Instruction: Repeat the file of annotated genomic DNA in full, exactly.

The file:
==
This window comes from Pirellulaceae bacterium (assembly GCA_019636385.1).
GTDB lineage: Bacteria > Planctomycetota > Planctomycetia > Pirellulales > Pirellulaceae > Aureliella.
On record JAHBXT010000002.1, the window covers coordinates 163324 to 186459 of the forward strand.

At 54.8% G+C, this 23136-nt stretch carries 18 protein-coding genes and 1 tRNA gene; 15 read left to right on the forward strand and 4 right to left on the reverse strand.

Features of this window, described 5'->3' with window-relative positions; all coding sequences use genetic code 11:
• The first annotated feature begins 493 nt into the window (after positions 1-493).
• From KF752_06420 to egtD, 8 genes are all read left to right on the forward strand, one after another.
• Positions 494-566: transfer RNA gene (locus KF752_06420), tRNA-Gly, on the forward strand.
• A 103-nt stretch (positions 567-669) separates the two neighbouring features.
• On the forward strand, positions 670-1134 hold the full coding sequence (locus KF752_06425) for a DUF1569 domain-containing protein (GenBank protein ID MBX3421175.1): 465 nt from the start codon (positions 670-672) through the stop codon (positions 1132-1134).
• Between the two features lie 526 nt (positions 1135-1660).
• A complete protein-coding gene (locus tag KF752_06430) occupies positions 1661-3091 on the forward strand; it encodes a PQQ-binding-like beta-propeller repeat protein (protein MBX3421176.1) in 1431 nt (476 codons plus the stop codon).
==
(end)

This window comes from Pirellulaceae bacterium (assembly GCA_019636385.1).
GTDB lineage: Bacteria > Planctomycetota > Planctomycetia > Pirellulales > Pirellulaceae > Aureliella.
On record JAHBXT010000002.1, the window covers coordinates 163324 to 186459 of the forward strand.

At 54.8% G+C, this 23136-nt stretch carries 18 protein-coding genes and 1 tRNA gene; 15 read left to right on the forward strand and 4 right to left on the reverse strand.

Features of this window, described 5'->3' with window-relative positions; all coding sequences use genetic code 11:
• The first annotated feature begins 493 nt into the window (after positions 1-493).
• From KF752_06420 to egtD, 8 genes are all read left to right on the forward strand, one after another.
• Positions 494-566: transfer RNA gene (locus KF752_06420), tRNA-Gly, on the forward strand.
• A 103-nt stretch (positions 567-669) separates the two neighbouring features.
• On the forward strand, positions 670-1134 hold the full coding sequence (locus KF752_06425) for a DUF1569 domain-containing protein (GenBank protein ID MBX3421175.1): 465 nt from the start codon (positions 670-672) through the stop codon (positions 1132-1134).
• Between the two features lie 526 nt (positions 1135-1660).
• A complete protein-coding gene (locus tag KF752_06430) occupies positions 1661-3091 on the forward strand; it encodes a PQQ-binding-like beta-propeller repeat protein (protein MBX3421176.1) in 1431 nt (476 codons plus the stop codon).